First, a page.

Contrary to the widespread belief that all doctors are wealthy and live in gated country club enclaves, many American doctors are so hard pressed financially they're going broke and thinking of quitting the medical profession.  It's true.

Industry watchers say the trend is worrisome. Half of all doctors in the nation operate a private practice.  So if a cash crunch forces an independent practice to close, it robs a community of a vital health care resource.

Doctors list shrinking insurance reimbursements, changing regulations, rising business and drug costs, and the extremely high cost of malpractice insurance  among the factors preventing them from keeping their practices afloat.

Recent 35% to 40% cuts in Medicare reimbursements for key cardiovascular services, such as stress tests and echocardiograms, have taken a substantial toll on revenue, and it will get worse in the coming year when a 24.7 % cut in Medicare reimbursements takes effect.

Some say doctors'  lack of business skills gets some of the blame.  A private practice is like a small business.  The only difference is that a third party is paying for the service instead of the patient.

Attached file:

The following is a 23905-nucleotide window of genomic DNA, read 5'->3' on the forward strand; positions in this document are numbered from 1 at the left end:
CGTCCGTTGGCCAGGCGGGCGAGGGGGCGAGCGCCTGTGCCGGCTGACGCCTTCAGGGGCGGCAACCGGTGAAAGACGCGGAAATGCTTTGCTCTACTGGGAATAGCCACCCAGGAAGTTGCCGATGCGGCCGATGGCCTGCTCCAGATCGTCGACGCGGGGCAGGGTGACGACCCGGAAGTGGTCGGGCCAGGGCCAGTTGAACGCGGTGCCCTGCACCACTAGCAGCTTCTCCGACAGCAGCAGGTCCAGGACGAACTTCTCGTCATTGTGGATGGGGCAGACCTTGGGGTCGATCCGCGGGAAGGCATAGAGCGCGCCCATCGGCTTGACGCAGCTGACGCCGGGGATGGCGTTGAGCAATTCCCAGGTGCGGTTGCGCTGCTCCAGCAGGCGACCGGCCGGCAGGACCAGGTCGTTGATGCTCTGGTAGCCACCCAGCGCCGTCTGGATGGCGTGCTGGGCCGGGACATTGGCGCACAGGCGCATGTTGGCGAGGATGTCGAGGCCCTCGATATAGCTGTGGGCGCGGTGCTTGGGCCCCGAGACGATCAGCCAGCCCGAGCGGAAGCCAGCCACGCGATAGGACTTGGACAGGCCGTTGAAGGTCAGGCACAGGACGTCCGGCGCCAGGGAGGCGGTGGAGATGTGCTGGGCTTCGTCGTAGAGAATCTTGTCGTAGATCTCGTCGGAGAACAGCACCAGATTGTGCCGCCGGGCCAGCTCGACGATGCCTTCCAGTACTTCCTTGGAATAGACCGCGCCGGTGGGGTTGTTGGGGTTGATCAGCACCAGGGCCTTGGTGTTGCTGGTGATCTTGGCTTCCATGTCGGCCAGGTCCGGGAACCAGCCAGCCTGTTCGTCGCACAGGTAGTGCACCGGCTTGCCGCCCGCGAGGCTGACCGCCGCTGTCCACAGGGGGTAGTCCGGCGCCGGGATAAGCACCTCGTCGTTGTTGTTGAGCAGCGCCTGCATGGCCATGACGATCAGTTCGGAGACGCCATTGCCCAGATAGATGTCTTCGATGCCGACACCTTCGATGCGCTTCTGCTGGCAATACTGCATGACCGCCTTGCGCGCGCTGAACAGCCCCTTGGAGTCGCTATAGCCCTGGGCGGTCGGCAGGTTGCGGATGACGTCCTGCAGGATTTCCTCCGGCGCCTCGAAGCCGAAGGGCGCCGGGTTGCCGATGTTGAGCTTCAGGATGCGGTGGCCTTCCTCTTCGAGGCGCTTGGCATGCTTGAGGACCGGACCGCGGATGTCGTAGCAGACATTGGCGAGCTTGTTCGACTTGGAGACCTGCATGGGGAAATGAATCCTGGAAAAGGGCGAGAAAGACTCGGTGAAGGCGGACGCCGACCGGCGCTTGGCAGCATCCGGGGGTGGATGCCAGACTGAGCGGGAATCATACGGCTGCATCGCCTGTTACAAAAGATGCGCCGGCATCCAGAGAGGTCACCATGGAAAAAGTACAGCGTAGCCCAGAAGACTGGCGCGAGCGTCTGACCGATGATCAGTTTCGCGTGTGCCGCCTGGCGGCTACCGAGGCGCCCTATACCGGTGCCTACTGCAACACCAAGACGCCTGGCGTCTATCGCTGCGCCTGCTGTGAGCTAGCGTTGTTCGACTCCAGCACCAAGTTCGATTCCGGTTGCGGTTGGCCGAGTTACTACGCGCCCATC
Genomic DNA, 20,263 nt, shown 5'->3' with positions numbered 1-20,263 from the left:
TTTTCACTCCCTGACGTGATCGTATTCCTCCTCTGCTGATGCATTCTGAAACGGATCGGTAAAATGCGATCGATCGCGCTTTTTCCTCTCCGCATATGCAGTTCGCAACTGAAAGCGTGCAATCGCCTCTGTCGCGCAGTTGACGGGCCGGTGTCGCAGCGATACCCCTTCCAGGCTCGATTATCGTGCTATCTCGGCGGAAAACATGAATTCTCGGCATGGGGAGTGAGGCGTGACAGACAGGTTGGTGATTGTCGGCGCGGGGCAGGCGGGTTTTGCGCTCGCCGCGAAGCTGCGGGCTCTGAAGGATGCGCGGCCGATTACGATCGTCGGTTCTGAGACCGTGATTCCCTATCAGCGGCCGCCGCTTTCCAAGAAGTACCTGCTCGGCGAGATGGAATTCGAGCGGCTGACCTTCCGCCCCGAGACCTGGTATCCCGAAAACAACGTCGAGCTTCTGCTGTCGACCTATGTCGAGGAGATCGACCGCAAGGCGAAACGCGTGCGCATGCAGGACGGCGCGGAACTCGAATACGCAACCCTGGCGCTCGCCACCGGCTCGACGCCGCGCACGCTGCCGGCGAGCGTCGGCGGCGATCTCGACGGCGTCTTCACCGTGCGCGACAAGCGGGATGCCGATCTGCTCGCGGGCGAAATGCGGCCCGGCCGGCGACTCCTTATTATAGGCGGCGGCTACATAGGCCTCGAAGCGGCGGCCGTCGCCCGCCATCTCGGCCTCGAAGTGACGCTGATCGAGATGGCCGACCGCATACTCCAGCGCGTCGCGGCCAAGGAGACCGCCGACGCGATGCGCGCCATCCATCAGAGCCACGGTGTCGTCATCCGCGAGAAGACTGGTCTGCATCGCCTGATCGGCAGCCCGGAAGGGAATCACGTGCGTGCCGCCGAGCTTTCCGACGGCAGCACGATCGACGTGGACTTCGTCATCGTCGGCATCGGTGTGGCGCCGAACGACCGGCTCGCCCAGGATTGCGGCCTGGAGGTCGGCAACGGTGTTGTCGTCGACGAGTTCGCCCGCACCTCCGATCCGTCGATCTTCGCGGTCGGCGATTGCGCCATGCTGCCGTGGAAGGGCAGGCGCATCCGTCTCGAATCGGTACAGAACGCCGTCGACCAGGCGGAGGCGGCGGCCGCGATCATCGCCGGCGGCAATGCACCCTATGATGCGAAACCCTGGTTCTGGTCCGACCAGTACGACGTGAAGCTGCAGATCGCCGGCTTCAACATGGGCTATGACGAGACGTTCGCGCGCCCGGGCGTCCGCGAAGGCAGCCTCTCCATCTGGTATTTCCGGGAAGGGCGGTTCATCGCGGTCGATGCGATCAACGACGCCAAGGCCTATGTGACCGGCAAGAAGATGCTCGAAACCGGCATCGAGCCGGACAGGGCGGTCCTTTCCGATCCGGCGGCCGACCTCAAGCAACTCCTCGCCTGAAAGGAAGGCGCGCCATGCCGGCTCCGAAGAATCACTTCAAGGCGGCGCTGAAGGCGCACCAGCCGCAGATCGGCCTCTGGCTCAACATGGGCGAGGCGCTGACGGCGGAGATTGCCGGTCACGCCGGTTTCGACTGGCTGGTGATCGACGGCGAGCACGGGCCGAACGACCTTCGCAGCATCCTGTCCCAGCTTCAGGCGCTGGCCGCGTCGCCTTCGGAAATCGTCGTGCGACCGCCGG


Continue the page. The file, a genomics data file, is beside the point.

One medical consultant says doctors are trained in medicine, not how to run a business.  That's why most doctors in clinical practices have professional office managers and accountants, which only adds to the financial drain because they're expensive.

Most doctors who're leaving the profession say it's because they spend more time struggling with bureaucratic paperwork and the business side of their practice than they spend treating patients.

They say that's not what they signed up for.

via Small Business: Doctors going broke - Jan. 5, 2012.

Because of Medicare's shrinking reimbursements, and its bureaucratic paperwork requirements, more and more doctors have stopped taking Medicare patients.

This is creating a new crisis for the growing population of retired baby boomers and older seniors. Medicare is the only insurance most of them have, and it's getting harder and harder for them to find doctors willing to treat them.